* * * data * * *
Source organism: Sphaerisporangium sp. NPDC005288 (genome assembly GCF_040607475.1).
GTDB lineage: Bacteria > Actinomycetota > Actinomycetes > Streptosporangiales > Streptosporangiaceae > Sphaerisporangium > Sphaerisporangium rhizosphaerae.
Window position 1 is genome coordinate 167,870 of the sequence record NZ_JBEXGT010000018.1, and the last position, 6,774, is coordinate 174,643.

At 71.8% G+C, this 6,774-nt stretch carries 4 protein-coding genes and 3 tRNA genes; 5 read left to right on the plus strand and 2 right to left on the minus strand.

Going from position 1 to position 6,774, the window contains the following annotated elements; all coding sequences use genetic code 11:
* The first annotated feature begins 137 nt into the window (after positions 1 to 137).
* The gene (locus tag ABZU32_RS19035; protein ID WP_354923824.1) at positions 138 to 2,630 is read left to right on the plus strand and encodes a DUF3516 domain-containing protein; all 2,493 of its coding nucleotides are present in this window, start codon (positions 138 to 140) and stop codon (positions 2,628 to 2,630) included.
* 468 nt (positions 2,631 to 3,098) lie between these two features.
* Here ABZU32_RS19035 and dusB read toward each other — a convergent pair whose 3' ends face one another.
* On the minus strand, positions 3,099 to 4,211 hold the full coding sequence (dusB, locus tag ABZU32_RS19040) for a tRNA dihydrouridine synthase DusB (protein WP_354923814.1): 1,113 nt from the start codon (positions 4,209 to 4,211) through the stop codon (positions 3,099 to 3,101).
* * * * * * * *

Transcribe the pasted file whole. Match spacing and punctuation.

Source organism: Sphaerisporangium sp. NPDC005288 (genome assembly GCF_040607475.1).
GTDB lineage: Bacteria > Actinomycetota > Actinomycetes > Streptosporangiales > Streptosporangiaceae > Sphaerisporangium > Sphaerisporangium rhizosphaerae.
Window position 1 is genome coordinate 167,870 of the sequence record NZ_JBEXGT010000018.1, and the last position, 6,774, is coordinate 174,643.

At 71.8% G+C, this 6,774-nt stretch carries 4 protein-coding genes and 3 tRNA genes; 5 read left to right on the plus strand and 2 right to left on the minus strand.

Going from position 1 to position 6,774, the window contains the following annotated elements; all coding sequences use genetic code 11:
* The first annotated feature begins 137 nt into the window (after positions 1 to 137).
* The gene (locus tag ABZU32_RS19035; protein ID WP_354923824.1) at positions 138 to 2,630 is read left to right on the plus strand and encodes a DUF3516 domain-containing protein; all 2,493 of its coding nucleotides are present in this window, start codon (positions 138 to 140) and stop codon (positions 2,628 to 2,630) included.
* 468 nt (positions 2,631 to 3,098) lie between these two features.
* Here ABZU32_RS19035 and dusB read toward each other — a convergent pair whose 3' ends face one another.
* On the minus strand, positions 3,099 to 4,211 hold the full coding sequence (dusB, locus tag ABZU32_RS19040) for a tRNA dihydrouridine synthase DusB (protein WP_354923814.1): 1,113 nt from the start codon (positions 4,209 to 4,211) through the stop codon (positions 3,099 to 3,101).